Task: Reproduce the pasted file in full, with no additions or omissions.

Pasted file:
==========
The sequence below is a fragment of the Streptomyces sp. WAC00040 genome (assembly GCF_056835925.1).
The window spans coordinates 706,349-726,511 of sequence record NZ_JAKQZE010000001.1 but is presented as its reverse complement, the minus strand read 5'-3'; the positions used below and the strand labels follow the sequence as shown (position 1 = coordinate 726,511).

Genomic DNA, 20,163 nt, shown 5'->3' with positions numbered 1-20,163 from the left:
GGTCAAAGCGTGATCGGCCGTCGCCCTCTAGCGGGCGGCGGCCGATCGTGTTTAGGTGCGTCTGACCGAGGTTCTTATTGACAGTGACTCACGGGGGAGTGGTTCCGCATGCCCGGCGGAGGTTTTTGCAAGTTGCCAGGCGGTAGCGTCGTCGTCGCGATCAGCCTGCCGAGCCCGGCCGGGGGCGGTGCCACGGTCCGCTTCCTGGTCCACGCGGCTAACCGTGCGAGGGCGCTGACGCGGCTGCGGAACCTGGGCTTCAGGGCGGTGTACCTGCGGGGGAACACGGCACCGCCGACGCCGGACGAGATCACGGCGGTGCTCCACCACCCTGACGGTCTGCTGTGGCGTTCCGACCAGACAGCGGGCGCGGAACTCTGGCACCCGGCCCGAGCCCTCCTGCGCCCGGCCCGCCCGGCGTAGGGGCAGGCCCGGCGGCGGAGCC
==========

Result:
The sequence below is a fragment of the Streptomyces sp. WAC00040 genome (assembly GCF_056835925.1).
The window spans coordinates 706,349-726,511 of sequence record NZ_JAKQZE010000001.1 but is presented as its reverse complement, the minus strand read 5'-3'; the positions used below and the strand labels follow the sequence as shown (position 1 = coordinate 726,511).

Genomic DNA, 20,163 nt, shown 5'->3' with positions numbered 1-20,163 from the left:
GGTCAAAGCGTGATCGGCCGTCGCCCTCTAGCGGGCGGCGGCCGATCGTGTTTAGGTGCGTCTGACCGAGGTTCTTATTGACAGTGACTCACGGGGGAGTGGTTCCGCATGCCCGGCGGAGGTTTTTGCAAGTTGCCAGGCGGTAGCGTCGTCGTCGCGATCAGCCTGCCGAGCCCGGCCGGGGGCGGTGCCACGGTCCGCTTCCTGGTCCACGCGGCTAACCGTGCGAGGGCGCTGACGCGGCTGCGGAACCTGGGCTTCAGGGCGGTGTACCTGCGGGGGAACACGGCACCGCCGACGCCGGACGAGATCACGGCGGTGCTCCACCACCCTGACGGTCTGCTGTGGCGTTCCGACCAGACAGCGGGCGCGGAACTCTGGCACCCGGCCCGAGCCCTCCTGCGCCCGGCCCGCCCGGCGTAGGGGCAGGCCCGGCGGCGGAGCC